The Lydia Pape exhibition at the Met Bruer through July 23 is a revelation. Altogether, every aspect of its catalog demonstrates the artist’s originality, her ways of championing Brazil’s indigenous cultures and architecture – such as the impoverished seaside Favela da Maré built on stilts, and her geo-philosophical ways of making art.
Lygia Pape lived from 1927 – 2004. Her art was widely respected but not widely sold or exhibited outside of Brazil in her lifetime. Her range as a sculptor, printmaker, poet, filmmaker, and installation/performance/mixed media artist are notable. Equally important was her base as a wife and mother, her close friendships with Mario Pedrosa; with Hélio Oiticica and his brothers César and Cláudio, and her ongoing acts as a teacher, including getting a Master’s degree in Philosophy in 1980 (around age 53).
The catalog barely goes into Brazil’s oppressive politics, including the 1964 military coup supported by the United States that deposed its elected President. Oppressive rule continued through 1985. The artist’s 1973 arrest, solitary confinement, and torture in a nondisclosed location is one example of horrors she lived through to stay with her family, friends, and students in Brazil — instead of choosing exile as many did.
The catalog is beautifully-printed and designed, and its 278 illustrations, including many in which the smiling artist is participating in an art performance — popping out of a paper cube or under Divisor, a white tent-like form with openings for human heads— complement the main essays, two interviews, Chronology and Bibliography. Pape’s aesthetic, her main achievements, and her stance against having her art become a commercial commodity are clear. The cover image Livro do tempo (Book of Time), 1961-63 shows 365 constructions based on the square that use only bright red, blue, yellow, and white hues in a range of geometric variations. Her series of geometric forms are only one aspect of Pape’s intermedia experiments.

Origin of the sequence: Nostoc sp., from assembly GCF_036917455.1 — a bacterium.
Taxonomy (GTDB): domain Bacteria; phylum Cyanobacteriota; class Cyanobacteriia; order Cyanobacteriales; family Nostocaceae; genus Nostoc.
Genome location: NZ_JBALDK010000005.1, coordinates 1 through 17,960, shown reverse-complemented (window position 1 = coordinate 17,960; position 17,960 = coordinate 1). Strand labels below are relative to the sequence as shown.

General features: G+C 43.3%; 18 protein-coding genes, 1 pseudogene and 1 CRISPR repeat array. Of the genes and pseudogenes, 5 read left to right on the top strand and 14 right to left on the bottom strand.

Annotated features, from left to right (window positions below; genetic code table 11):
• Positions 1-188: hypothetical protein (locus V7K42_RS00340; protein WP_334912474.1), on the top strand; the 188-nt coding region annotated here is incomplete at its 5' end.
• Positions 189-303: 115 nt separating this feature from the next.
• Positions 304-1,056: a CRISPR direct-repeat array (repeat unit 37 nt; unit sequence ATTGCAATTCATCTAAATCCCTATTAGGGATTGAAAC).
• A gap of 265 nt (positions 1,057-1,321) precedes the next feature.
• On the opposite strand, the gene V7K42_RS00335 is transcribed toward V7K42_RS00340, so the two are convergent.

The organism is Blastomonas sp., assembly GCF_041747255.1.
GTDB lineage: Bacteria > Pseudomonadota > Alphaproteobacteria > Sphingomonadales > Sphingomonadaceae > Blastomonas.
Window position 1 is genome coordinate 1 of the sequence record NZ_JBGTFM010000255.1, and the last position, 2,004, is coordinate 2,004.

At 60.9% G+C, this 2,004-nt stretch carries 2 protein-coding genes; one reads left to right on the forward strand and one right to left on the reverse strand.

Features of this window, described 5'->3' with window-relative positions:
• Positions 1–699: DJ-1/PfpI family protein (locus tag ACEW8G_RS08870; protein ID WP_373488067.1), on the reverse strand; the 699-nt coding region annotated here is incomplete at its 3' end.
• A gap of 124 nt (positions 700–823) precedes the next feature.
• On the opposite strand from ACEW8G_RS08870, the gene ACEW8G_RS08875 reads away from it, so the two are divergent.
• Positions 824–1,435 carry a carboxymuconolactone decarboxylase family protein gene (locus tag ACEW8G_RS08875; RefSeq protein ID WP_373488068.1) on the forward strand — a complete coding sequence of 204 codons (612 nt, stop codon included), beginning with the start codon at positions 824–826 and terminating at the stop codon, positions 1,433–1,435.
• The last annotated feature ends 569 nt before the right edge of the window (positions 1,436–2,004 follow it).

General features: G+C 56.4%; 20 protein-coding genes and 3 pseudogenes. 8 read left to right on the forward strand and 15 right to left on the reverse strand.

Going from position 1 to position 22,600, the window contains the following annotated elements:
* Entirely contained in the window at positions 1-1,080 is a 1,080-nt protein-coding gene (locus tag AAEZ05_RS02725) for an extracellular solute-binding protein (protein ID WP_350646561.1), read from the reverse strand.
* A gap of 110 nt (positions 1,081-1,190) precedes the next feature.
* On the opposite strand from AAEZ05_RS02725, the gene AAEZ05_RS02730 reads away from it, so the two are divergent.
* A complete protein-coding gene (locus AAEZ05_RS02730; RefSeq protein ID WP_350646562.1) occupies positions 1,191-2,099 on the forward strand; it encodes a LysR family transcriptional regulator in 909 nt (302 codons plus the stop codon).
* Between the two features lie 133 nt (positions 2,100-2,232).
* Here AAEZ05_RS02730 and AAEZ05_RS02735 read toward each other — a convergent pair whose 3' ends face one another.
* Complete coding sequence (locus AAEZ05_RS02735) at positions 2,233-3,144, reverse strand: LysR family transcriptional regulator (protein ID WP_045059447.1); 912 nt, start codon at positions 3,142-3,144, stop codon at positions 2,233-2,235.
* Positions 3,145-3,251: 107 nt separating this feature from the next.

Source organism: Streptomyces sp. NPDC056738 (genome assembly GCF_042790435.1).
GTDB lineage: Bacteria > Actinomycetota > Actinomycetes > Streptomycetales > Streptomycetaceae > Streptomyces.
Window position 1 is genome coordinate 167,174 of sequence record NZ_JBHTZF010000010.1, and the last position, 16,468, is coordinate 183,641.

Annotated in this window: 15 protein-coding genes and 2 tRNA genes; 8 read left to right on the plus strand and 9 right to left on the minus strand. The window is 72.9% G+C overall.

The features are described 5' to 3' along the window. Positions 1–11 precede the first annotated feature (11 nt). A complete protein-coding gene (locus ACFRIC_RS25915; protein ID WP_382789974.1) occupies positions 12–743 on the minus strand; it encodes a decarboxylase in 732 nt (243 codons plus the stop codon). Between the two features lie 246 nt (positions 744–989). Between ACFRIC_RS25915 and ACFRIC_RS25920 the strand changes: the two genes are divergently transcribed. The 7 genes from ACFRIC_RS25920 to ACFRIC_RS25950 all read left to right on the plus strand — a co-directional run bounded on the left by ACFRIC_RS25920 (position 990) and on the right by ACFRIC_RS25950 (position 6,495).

The artist’s own words are key:
I only make a work when I deem it ready to be made. So I’m not usually disappointed. I never do work related to a particular period but rather to a specific form of knowledge that I seek to materialize. For example, I think the Livro da criação (Book of Creation, 1959-60) is as fresh today as it was the day I made it. It hasn’t aged. It isn’t dated. Why? Because I believe I did a really good job solving some of the problems I was setting for myself at that moment; these problems were actually conditions for the making of the work. It wouldn’t have been worthwhile doing it any other way. The Livro da criação needed to leave the plane, move into three-dimensional space, and return to the plane. That was an extremely complicated problem and required a great effort of invention because it had to represent fire, water, the hunter, and the stilt house, and certain elements had to have the ability to be manipulated and rotated. I obtained a maximum level of systhesis and expression there. Whereas to me the Livro da criação “narrates” the creation of the world, it could have another meaning for someone else, in keeping with his or her own sensibilities or experience…It is, simultaneously, a poem and an art object. (p. 20)